Meet your summer reading goal with these titles

Grand County Library District

Looking for a great summer read to help you meet your summer reading goal? The Grand County Library District staff would like to offer a few recommendations to help you along.

And if you haven’t signed up for our summer reading program, Oceans of Possibilities, it’s not too late. There’s a program for adults. It’s easy to complete, and you could be entered into a drawing to win a stand-up paddleboard. Stop by your local library to sign up.

Juniper Library Staff: “Red Notice,” by Bill Browder. This nonfiction book is not new, but incredibly timely. Financier Browder made his fortune heading the largest investment firm in Russia, but when he exposed the corruption of oligarchs, Putin turned on him. Browder ultimately exposes the towering cover-up that leads right to Putin!

Tallie Gray: To build upon Juniper’s recommendation, Bill Browder has a brand-new nonfiction follow-up to “Red Notice,” called “Freezing Order: A True Story of Money Laundering, Murder, and Surviving Vladimir Putin’s Wrath.” We have two physical copies on order, due to arrive any day, and at least six eBooks in OverDrive (download the free Libby by OverDrive app). I personally liked “Red Notice” better, but “Freezing Order” is a good follow-up.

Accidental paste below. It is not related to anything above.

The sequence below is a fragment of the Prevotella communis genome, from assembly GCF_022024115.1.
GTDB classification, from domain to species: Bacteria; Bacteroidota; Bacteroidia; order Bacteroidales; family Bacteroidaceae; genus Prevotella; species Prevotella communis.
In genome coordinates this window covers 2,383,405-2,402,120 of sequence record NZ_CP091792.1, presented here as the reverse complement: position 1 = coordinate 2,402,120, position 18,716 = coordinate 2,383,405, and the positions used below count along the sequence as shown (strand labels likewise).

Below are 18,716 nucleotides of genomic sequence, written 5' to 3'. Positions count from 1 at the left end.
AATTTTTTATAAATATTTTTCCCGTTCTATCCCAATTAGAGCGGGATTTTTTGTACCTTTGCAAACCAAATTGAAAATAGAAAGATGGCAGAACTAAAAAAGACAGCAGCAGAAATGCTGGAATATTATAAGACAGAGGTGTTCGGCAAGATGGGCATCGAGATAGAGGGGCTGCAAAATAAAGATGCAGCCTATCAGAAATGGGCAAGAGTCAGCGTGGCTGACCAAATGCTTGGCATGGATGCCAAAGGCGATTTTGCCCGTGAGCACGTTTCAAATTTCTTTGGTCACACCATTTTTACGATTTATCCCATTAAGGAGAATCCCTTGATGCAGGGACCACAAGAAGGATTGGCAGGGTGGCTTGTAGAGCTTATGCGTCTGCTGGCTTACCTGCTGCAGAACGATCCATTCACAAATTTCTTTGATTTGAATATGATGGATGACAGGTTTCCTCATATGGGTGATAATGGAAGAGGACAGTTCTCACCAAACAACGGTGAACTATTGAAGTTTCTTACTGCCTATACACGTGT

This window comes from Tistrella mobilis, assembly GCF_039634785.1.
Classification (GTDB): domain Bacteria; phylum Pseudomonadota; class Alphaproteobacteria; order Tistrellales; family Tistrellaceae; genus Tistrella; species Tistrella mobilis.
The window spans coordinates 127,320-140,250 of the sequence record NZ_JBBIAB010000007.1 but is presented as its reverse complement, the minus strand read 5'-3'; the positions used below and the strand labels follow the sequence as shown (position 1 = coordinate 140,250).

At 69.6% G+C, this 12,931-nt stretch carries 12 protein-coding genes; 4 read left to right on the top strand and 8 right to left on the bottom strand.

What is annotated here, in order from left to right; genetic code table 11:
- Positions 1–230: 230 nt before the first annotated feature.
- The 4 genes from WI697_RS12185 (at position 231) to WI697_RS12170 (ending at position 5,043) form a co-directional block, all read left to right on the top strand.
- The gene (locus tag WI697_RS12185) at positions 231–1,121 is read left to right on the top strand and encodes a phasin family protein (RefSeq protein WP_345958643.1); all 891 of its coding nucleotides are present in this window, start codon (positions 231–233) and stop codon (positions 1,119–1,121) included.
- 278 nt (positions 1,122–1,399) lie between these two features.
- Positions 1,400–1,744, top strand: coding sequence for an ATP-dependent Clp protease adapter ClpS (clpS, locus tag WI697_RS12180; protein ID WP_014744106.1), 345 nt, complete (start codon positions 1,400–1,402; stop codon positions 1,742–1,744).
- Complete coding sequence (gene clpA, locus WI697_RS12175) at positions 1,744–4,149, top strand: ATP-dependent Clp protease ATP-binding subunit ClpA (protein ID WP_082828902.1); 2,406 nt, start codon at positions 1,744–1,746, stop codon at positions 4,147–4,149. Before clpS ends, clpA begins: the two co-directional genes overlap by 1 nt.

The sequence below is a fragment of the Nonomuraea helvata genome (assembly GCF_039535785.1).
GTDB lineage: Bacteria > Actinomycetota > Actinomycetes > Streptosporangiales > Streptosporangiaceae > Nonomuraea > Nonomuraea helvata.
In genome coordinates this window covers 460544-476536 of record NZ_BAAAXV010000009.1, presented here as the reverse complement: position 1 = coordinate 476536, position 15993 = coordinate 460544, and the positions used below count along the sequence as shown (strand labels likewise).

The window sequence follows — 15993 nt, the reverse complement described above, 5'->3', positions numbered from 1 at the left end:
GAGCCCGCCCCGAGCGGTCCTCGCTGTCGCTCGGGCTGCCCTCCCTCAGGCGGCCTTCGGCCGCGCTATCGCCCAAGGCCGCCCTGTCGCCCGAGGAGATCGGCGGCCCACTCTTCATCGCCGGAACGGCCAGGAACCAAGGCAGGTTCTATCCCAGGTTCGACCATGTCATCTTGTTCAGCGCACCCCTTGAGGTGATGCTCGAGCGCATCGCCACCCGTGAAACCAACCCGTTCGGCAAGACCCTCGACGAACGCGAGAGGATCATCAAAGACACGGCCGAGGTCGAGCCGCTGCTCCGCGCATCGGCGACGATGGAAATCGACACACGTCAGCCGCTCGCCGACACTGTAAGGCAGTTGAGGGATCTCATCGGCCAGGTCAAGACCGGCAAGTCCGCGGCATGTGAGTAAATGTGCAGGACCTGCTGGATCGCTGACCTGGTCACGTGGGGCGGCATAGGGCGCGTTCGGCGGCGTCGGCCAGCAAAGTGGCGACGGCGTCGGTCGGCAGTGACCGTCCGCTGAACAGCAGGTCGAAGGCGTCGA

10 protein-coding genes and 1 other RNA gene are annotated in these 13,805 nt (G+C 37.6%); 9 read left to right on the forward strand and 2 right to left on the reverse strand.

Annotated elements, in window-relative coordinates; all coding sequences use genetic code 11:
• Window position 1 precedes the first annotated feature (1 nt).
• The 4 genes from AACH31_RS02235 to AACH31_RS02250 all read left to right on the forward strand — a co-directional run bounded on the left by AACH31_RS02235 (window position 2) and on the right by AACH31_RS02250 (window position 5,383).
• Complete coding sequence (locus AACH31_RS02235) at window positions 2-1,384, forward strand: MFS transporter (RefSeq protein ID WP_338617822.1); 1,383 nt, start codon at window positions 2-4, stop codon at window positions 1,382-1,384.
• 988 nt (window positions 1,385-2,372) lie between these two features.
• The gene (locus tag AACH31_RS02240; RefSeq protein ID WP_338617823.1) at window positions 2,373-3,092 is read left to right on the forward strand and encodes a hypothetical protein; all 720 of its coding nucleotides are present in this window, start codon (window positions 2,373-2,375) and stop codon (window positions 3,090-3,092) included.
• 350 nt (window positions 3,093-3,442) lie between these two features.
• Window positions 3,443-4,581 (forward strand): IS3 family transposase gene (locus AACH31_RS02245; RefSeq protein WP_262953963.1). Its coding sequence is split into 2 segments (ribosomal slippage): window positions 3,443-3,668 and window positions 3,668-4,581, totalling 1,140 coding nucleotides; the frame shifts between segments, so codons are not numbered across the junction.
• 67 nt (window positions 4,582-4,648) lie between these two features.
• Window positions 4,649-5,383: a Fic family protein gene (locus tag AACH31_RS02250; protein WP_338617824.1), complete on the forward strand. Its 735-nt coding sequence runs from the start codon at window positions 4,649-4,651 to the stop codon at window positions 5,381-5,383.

Christine Newell: “The Book of Lost Friends,” by Lisa Wingate. Dive into this historical fiction novel that alternates between post-Civil War South (1875) and modern-day Louisiana (1987). It was inspired by actual events and “Lost Friends” advertisements from Southern newspapers after the Civil War. Benny is a first-year teacher working a subsidized job in a poor, rural school in 1987. Hannie is a former slave trying to find her people in 1875. Twists and turns and modern-day connections will pull you in and keep you turning the pages.

Polly Gallagher: “Lesser Known Monsters of the 21st Century: Stories, by Kim Fu.” Twelve short stories blurring the boundaries of real life and fantasy. Some of the best writing I’ve read in years!

Amelia Nicol: “A Natural History of the Senses,” by Diane Ackerman. She’s a beautiful writer in science and the observation of nature and phenom. She writes in sentences like prose which are wonderful to read. Also, any book by James Gleick, such as “The Information,” “Time Travel” and “Chaos.” Gleick is a science author in nonfiction. His voice is down to earth, and his style is very easy to read and understand.

Dawn Dobson: “Wolf Pack,” by Abby Wambach. Tapping into her experiences as an Olympic and World Champion soccer player, Abby inspires young women to rethink the old rules that hold girls and women back. She provides a new playbook on how women can change the game and achieve equality in life and pay!

Solea (Kremmling Teen Volunteer): “Kira-Kira,” by Cynthia Kadohata. I love this book because it shows the love of sisters and family even when times are tough. A touching story that can leave you in tears and smiles.
Staff are always happy to share recommendations, and there are wonderful displays to help you find your next favorite book!

Support Local Journalism

Support Local Journalism

The Sky-Hi News strives to deliver powerful stories that spark emotion and focus on the place we live.

Over the past year, contributions from readers like you helped to fund some of our most important reporting, including coverage of the East Troublesome Fire.

If you value local journalism, consider making a contribution to our newsroom in support of the work we do.